ASTM International’s Additive Manufacturing Center of Excellence (AM CoE) has signed a co-operative agreement with NASA to partner on “activities of common interest.”
The three-year contract between the organizations, worth a reported $750,000, will see NASA identify potential 3D printing projects for the AM CoE to execute. NASA was a founding member of the AM CoE, and the deal serves to build on their existing partnership, while providing NASA with a more “defined role” in each research area.
“We are excited for the opportunity to strengthen and expand our relationship with NASA,” said Mohsen Seifi, ASTM International’s Director of Global AM Programs. “This partnership agreement will create a collaborative environment to advance additive manufacturing projects key to NASA’s future successes.”
Global standards and the Center of Excellence
ASTM International is a global standards developer that publishes voluntary technical certifications for a variety of materials, products, systems, and services. The organization has consistently advanced the wider adoption of 3D printing technologies, and established its F42 committee in 2009 with this goal in mind.
Composed of more than 700 technical experts, the global group meets twice a year to revise and publish new global standards in the Annual Book of ASTM Standards. In order to effectively conduct strategic R&D into qualifying additive manufacturing processes, the ASTM later established its AM CoE in 2018.
The CoE represents a partnership between ASTM, and a range of experts from industry, government, and academic groups, which aims to accelerate the broader uptake of 3D printing. At present, the Center’s partners include engineering firm EWI, research groups from NIAR, the MTC and Auburn University, and state level organizations such as NASA and NAMIC.
In recent years, the group has made several investments to help members of the CoE program to progress in promising areas of research, starting with an initial $300,000 in September 2018. ASTM’s F42 members were called upon to propose their top-priority R&D gaps for a second round of funding in May 2019, before a further eight projects went on to receive support last month.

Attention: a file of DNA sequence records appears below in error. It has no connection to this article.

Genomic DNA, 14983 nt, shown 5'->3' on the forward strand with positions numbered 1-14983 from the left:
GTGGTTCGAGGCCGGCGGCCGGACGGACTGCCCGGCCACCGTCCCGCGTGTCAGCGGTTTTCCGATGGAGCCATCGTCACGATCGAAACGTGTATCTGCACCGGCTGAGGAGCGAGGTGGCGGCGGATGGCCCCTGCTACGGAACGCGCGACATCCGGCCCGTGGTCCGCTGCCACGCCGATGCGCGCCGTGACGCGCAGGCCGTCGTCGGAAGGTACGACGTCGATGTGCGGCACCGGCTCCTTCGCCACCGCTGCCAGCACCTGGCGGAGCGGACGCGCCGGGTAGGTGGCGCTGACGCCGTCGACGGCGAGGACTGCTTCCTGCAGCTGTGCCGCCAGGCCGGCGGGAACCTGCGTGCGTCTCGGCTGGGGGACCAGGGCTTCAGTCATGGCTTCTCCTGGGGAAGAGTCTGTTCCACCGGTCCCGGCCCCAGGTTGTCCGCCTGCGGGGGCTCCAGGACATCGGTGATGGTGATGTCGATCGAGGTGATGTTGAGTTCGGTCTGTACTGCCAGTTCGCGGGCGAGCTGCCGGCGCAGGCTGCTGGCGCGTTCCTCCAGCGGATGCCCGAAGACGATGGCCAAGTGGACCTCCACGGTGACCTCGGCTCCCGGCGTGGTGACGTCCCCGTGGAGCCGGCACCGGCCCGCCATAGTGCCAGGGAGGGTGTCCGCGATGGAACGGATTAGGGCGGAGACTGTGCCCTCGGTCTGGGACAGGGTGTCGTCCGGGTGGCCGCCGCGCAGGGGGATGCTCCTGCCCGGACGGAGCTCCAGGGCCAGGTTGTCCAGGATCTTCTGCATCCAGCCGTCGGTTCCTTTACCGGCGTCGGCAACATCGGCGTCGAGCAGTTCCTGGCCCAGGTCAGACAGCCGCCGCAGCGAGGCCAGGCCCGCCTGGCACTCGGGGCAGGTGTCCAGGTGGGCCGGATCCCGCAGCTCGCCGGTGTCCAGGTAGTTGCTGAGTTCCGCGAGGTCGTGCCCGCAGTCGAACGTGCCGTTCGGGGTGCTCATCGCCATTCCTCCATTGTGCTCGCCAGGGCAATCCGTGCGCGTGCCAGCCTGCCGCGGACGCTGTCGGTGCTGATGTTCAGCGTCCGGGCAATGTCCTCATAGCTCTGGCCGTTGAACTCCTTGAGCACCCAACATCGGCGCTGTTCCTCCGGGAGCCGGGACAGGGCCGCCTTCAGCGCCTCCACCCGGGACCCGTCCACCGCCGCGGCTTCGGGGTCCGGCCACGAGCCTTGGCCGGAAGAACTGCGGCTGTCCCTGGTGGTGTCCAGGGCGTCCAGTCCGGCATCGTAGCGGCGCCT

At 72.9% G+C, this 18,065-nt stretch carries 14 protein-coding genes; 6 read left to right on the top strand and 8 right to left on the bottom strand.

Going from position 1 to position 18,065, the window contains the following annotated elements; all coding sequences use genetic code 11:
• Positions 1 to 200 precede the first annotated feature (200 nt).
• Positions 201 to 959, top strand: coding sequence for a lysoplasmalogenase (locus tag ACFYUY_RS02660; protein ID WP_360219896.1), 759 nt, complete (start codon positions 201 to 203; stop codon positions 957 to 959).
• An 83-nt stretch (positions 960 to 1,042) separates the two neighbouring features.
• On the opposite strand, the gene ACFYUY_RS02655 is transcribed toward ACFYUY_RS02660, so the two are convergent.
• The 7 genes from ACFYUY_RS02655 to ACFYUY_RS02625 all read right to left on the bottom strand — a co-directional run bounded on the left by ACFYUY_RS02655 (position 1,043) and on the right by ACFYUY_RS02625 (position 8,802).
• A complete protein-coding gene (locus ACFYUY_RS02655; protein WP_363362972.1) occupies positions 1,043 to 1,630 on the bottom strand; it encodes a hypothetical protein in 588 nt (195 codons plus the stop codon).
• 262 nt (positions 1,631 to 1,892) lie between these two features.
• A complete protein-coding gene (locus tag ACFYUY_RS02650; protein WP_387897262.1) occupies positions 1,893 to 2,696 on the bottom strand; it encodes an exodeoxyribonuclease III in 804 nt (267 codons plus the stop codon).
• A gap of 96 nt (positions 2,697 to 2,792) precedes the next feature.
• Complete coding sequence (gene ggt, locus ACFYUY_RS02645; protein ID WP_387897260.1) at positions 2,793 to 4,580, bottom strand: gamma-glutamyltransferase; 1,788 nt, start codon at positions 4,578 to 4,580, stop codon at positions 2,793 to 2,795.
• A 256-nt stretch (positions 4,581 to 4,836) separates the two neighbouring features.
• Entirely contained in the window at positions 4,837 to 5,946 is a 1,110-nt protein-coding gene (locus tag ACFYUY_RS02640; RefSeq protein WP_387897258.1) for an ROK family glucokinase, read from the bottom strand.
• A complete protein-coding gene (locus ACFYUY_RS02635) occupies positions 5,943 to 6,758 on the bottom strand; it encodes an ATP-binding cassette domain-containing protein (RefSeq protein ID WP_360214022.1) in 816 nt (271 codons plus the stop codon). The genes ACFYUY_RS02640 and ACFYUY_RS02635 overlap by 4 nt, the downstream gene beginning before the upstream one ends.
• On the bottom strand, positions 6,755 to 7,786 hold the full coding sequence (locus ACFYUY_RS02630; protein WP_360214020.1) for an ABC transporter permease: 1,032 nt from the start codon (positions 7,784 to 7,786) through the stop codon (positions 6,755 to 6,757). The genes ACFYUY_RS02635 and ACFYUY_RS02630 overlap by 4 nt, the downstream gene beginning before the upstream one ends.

Following the ASTM’s latest deal with NASA, its partners will lend their expertise to more aerospace-oriented projects in future, and it could be indicative of the areas in which further funding will be issued.
NASA and ASTM’s international agreement
Although the agreement will eventually see NASA gain greater authority to define which projects the AM CoE will be working on, it won’t result in an immediate change of focus. The AM CoE is currently establishing qualification procedures for Laser Powder Bed Fusion (LPBF) 3D printing processes, and will continue to treat the program as a priority.
ASTM considers the lack of global standards in LPBF to be an impediment to its wider adoption, and aims to develop a method of qualifying both machines and 3D printed parts. Following the conclusion of its LPBF project, the AM CoE is expected to work on unspecified future research, with the aim of expanding the use of 3D printing within NASA’s operations.
“We have been supportive of the AM CoE from the very beginning,” said Doug Wells, Senior Engineer at NASA’s Marshall Space Flight Center. “We know this continued partnership will yield quantifiable benefits to support NASA’s continued investment in AM technologies.”
As part of the deal, Richard Huff, formerly of GE Additive and Caterpillar Inc, has also been hired as ASTM’s AM Business Development Manager. In his new role, Huff will be responsible for managing and growing the AM CoE’s existing partnerships, as well as expanding on the membership of its Industry Consortia.
Huff’s appointment comes amid a broader restructuring of the Consortia, with the group re-allocating its resources to focus on the creation of 3D printing material databases. Additionally, the group is aiming to work more closely with ASTM’s F42 committee, as a means of effectively turning common practices into standards which aid the broader industry.
NASA’s increasing additive adoption
NASA has consistently utilized 3D printing to create robust parts, capable of withstanding the harsh environments of space, and its deal with ASTM could serve to broaden these applications even further.
NASA’s Jet Propulsion Laboratory recently revealed that its Perseverance rover has been fitted with eleven 3D printed parts. The space-faring vehicle, which is due to land on Mars in February 2021, features the components within its “MOXIE” and “PIXL” devices.
Construction company ICON, meanwhile, has gained a NASA contract to design an off-world construction system. As part of the program codenamed ‘Project Olympus,’ the Texas-based firm is attempting to develop a means of 3D printing lunar regolith into scalable structures.
Elsewhere, researchers from the University of North Dakota (UND) have been awarded a NASA grant to develop a 3D printed spacesuit. The three-year R&D project will examine the viability of the team’s ‘NDX-3’ additive garment using motion capturing technologies.
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Featured image shows a rocket being prepared for launch at an unspecified space port. Photo via ASTM International.